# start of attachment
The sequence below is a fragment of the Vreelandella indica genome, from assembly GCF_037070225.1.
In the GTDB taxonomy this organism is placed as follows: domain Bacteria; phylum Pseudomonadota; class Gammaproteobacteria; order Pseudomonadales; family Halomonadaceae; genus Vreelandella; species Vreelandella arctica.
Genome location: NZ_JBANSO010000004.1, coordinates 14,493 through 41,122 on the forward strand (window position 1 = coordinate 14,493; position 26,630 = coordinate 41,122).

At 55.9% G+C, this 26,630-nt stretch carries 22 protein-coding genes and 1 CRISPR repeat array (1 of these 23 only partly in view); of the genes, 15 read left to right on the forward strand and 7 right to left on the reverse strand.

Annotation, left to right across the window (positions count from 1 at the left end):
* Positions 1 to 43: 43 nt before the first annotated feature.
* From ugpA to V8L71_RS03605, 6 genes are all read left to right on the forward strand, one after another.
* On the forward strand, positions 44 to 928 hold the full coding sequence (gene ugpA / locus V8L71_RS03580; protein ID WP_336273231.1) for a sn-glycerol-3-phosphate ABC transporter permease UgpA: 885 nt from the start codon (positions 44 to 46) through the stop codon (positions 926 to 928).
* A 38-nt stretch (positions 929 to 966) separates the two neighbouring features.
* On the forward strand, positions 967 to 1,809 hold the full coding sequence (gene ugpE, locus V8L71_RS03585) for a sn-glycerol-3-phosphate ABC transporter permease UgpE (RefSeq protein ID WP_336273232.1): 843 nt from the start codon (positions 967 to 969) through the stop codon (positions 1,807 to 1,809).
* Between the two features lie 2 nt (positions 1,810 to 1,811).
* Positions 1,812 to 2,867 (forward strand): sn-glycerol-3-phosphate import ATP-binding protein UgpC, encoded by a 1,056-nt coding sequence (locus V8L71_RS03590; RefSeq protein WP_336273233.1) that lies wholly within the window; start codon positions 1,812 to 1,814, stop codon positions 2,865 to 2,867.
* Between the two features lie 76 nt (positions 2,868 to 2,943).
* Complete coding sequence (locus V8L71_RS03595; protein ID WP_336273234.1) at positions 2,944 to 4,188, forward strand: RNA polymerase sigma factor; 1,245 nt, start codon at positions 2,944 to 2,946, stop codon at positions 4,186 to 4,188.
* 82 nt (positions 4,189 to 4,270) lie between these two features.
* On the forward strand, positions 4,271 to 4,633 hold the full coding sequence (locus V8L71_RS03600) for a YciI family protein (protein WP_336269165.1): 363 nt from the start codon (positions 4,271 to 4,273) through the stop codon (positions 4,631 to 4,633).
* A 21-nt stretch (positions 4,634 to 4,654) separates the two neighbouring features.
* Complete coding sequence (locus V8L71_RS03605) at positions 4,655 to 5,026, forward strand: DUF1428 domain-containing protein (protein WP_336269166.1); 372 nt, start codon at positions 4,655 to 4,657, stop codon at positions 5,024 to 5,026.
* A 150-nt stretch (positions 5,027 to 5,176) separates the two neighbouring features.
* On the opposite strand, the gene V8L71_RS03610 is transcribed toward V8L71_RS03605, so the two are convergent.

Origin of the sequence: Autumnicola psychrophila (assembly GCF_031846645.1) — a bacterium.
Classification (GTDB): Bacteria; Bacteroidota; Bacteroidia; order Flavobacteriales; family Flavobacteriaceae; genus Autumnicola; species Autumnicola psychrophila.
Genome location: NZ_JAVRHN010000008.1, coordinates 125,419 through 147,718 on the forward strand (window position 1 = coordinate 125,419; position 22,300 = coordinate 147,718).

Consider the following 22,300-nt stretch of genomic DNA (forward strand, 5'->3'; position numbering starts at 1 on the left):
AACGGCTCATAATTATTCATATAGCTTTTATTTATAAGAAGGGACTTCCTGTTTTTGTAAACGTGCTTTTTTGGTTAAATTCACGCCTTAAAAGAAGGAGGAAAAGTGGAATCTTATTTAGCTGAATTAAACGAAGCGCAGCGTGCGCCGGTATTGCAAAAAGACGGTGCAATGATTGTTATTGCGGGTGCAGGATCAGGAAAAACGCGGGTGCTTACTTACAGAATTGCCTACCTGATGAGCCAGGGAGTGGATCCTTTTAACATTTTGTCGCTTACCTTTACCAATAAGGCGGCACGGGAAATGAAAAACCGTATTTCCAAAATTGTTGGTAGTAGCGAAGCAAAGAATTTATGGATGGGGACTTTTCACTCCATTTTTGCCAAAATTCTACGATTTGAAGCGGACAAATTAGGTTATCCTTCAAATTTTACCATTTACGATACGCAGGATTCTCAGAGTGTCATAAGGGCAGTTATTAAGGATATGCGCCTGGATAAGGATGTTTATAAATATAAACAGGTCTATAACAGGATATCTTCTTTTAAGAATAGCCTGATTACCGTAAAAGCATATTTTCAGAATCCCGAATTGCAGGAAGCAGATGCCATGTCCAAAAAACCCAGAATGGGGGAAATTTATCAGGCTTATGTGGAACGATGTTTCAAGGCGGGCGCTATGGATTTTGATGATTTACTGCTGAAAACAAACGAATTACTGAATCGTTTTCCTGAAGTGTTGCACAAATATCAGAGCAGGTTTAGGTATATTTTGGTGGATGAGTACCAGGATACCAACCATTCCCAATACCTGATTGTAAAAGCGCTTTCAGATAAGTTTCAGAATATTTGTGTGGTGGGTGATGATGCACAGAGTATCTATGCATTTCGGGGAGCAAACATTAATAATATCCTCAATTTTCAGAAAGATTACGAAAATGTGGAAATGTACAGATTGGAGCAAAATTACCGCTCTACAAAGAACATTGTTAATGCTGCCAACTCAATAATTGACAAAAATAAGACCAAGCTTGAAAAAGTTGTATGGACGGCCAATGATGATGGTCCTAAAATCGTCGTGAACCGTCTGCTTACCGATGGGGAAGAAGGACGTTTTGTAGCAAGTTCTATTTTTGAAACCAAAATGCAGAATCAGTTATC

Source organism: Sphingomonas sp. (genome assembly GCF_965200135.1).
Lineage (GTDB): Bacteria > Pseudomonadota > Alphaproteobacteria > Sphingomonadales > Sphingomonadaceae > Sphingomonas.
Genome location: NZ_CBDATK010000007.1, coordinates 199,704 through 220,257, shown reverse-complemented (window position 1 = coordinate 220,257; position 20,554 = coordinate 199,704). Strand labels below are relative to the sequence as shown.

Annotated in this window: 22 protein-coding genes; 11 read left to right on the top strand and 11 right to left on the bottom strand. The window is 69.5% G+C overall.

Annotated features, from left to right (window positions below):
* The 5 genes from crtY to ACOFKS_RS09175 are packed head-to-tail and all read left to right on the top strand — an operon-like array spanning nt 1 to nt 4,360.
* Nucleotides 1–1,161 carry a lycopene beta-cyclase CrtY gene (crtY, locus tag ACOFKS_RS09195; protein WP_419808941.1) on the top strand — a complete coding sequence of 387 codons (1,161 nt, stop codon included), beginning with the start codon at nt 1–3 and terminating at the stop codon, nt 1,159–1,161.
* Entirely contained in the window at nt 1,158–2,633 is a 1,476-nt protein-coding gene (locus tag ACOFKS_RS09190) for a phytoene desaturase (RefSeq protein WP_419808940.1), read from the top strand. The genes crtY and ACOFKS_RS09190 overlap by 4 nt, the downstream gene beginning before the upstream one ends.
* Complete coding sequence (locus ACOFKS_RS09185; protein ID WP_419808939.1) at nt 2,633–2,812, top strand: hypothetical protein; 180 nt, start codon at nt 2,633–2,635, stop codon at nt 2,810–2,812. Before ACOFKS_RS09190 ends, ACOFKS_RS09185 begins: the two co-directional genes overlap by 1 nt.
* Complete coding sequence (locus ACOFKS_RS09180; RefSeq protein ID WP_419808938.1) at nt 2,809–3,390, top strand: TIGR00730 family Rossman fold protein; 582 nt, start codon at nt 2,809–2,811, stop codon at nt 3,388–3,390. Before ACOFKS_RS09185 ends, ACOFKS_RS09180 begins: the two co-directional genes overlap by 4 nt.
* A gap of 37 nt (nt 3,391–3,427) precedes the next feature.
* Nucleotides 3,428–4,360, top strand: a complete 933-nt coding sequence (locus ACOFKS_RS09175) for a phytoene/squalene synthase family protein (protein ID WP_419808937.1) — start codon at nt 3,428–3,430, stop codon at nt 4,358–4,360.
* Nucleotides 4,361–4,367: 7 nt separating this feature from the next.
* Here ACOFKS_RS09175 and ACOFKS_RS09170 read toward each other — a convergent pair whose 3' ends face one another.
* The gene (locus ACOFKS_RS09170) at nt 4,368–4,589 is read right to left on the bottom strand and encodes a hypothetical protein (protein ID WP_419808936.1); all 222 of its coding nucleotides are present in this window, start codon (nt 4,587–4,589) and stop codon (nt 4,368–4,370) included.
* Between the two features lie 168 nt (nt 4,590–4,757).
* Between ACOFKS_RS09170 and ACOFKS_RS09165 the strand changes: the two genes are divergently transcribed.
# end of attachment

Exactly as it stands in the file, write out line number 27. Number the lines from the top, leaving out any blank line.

Lineage (GTDB): Bacteria > Pseudomonadota > Alphaproteobacteria > Sphingomonadales > Sphingomonadaceae > Sphingomonas.